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Education in South Australia

From Wikipedia, the free encyclopedia

The old School of Mines building, part of the UniSA East campus
The old School of Mines building, part of the UniSA East campus

Education in South Australia is primarily the responsibility of the South Australian Government.

Early Childhood Education

Before starting school, children attend child care, or kindergarten (pre school). This is typically between the ages of three to five.

School Education

Schooling in South Australia has two tiers, primary school and high school (secondary school). Primary school ranges from reception to grade 7 (5 to 12 years old), and high school covers ages 13–18. High school students in Australia are eligible to complete the South Australian Certificate of Education (SACE).

Schools are run by the government (public schools), or by private concerns (private schools). The majority of private schools are run by churches. Public education is free, and while government funding is provided to private schools, parents must generally pay additional fees for their child's attendance at school.

In South Australia it is compulsory for children to be enrolled school by their sixth birthday. All people under the age of 17 are required to participate in full-time schooling, training or work for at least 25 hours per week.[1] Under the Education Act of South Australia, parents and guardians are responsible for the regular attendance of all children in their care between the ages of 6 and 16 years.[2]

Tertiary education

Tertiary education is principally provided by the states three public universities, three private universities, and TAFE SA. The state's three main universities are the University of Adelaide, Flinders University, and the University of South Australia.

Public universities

The public universities also have other campuses in the metropolitan area, around the state, inter-state and overseas.

Metropolitan campuses include:

Flinders:[3] Bedford Park; Victoria Square.
Adelaide:[4] The Waite at Urrbrae; Research Park at Thebarton; and The National Wine Centre in the Adelaide Park Lands.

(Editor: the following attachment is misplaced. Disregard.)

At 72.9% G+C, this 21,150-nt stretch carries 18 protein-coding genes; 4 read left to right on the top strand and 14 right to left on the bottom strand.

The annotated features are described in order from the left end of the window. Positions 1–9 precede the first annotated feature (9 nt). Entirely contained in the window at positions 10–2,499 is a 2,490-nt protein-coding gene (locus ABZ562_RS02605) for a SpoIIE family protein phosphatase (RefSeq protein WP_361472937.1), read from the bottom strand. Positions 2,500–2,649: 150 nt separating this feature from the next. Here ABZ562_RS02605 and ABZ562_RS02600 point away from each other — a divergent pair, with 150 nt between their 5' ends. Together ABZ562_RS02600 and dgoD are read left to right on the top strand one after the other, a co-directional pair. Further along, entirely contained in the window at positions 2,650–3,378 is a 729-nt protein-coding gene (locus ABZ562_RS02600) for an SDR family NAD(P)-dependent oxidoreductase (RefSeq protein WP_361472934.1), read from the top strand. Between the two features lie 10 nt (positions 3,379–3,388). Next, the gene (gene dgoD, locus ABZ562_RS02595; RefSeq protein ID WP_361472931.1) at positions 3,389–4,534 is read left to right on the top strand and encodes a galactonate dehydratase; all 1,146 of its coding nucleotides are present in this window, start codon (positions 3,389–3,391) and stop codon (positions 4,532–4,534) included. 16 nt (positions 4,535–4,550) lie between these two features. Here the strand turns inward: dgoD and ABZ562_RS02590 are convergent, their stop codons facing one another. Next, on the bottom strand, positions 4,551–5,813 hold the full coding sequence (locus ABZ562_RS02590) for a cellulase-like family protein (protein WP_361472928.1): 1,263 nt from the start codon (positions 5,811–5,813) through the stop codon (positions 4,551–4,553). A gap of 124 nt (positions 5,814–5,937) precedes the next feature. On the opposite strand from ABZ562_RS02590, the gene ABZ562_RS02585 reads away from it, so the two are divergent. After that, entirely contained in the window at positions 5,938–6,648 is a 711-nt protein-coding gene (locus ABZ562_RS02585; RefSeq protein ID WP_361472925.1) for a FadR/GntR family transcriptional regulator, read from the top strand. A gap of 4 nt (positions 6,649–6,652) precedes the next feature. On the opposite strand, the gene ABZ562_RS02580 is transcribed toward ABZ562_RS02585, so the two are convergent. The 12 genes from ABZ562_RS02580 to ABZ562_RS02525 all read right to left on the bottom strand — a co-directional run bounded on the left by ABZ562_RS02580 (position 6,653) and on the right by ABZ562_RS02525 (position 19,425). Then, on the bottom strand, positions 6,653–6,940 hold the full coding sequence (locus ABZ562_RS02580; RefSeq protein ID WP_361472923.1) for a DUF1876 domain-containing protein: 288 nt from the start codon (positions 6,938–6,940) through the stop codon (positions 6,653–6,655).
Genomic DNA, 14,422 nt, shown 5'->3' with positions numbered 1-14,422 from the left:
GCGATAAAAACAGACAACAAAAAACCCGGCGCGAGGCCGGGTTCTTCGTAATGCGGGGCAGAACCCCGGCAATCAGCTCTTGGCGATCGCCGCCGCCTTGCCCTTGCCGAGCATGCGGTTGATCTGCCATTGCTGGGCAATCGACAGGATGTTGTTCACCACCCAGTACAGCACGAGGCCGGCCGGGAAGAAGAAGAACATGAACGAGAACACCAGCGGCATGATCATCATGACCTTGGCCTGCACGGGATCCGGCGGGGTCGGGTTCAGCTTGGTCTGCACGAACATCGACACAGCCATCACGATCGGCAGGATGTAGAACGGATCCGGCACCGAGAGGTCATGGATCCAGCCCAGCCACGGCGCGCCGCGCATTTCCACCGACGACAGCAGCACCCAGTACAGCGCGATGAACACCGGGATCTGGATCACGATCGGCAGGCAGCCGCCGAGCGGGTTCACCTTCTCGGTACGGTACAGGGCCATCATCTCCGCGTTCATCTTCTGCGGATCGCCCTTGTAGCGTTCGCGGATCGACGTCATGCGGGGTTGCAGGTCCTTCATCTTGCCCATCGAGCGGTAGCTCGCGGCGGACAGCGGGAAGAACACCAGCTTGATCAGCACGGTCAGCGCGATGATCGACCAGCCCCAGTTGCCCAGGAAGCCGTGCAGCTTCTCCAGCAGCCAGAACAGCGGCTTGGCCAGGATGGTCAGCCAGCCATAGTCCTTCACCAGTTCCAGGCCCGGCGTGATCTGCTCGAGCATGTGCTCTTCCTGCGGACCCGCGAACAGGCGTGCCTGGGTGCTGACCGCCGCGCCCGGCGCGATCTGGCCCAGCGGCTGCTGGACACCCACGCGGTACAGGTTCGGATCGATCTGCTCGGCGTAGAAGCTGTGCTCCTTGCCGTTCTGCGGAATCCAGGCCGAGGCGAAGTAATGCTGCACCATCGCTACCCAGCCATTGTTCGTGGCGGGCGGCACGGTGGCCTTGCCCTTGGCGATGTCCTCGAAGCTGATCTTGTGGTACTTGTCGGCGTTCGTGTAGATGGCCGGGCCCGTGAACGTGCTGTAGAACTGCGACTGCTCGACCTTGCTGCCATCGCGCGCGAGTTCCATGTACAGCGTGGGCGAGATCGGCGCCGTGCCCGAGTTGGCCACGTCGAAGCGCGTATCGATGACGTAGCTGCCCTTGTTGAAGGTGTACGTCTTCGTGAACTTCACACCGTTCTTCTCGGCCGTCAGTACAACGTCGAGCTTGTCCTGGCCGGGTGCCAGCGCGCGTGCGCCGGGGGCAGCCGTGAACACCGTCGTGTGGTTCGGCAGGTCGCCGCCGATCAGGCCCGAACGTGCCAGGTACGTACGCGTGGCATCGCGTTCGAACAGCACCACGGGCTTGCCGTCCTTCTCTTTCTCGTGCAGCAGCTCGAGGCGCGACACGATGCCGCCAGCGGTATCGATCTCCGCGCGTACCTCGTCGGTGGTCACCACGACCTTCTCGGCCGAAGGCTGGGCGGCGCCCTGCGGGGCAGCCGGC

UniSA:[5] Magill Campus (Magill) and Mawson Lakes Campus (Mawson Lakes).

Rural and regional campuses include:

Flinders:[6] The Flinders University Rural Clinical Schools at Mount Gambier, Goolwa and Renmark; and The Lincoln Marine Science Centre at Port Lincoln.
Adelaide:[4] Roseworthy Campus near Roseworthy.
UniSA:[5] Campuses at Mount Gambier and Whyalla.

Interstate campuses include:

Flinders:[3] The university maintains a number of external teaching partnerships in south-west Victoria and the Northern Territory.

Overseas campuses include:

Adelaide:[4] Singapore Campus.

Private universities

Carnegie Mellon University's Heinz College Australia[7] and ETC-Australia (Entertainment Technology Center – Australia Global Initiative)[8] (sic – American spelling) both have campuses in Adelaide. The Heinz College, in Victoria Square, was established in 2006, and is the first American university to open a campus in Australia.[9] ETC-Australia is located on Light Square.

CMU-Australia is co-located with the University College London's School of Energy and Resources (Australia), and world-class research and policy institutes, including Cranfield University (UK), partner the Torrens Resilience Institute and the Australian Centre for Social Innovation.[9]

See also

References

  1. ^ https://www.sa.gov.au/topics/education-skills-and-learning/general-information/sa-education-system
  2. ^ Education Act of South Australia, part VI Section 74-81
  3. ^ a b "Location and getting to Flinders". Flinders University. 28 May 2012. Retrieved 28 May 2012.
  4. ^ a b c "Campuses and maps". University of Adelaide. 5 June 2009. Retrieved 5 June 2009.
  5. ^ a b "Campuses and maps". University of South Australia. 17 April 2009. Archived from the original on 27 April 2009. Retrieved 17 April 2009.
  6. ^ "Regional and interstate locations". Flinders University. 5 June 2009. Retrieved 5 June 2009.
  7. ^ "Carnegie Mellon University Australia – Heinz College". Carnegie Mellon University. Retrieved 4 January 2011.
  8. ^ "ETC Australia Global Initiative". Carnegie Mellon University. Archived from the original on June 7, 2010. Retrieved 4 January 2011.
  9. ^ a b "About Carnegie Mellon University – Australia". Carnegie Mellon University. Archived from the original on 10 April 2011. Retrieved 4 January 2011.

External links

This page was last edited on 2 February 2021, at 12:37
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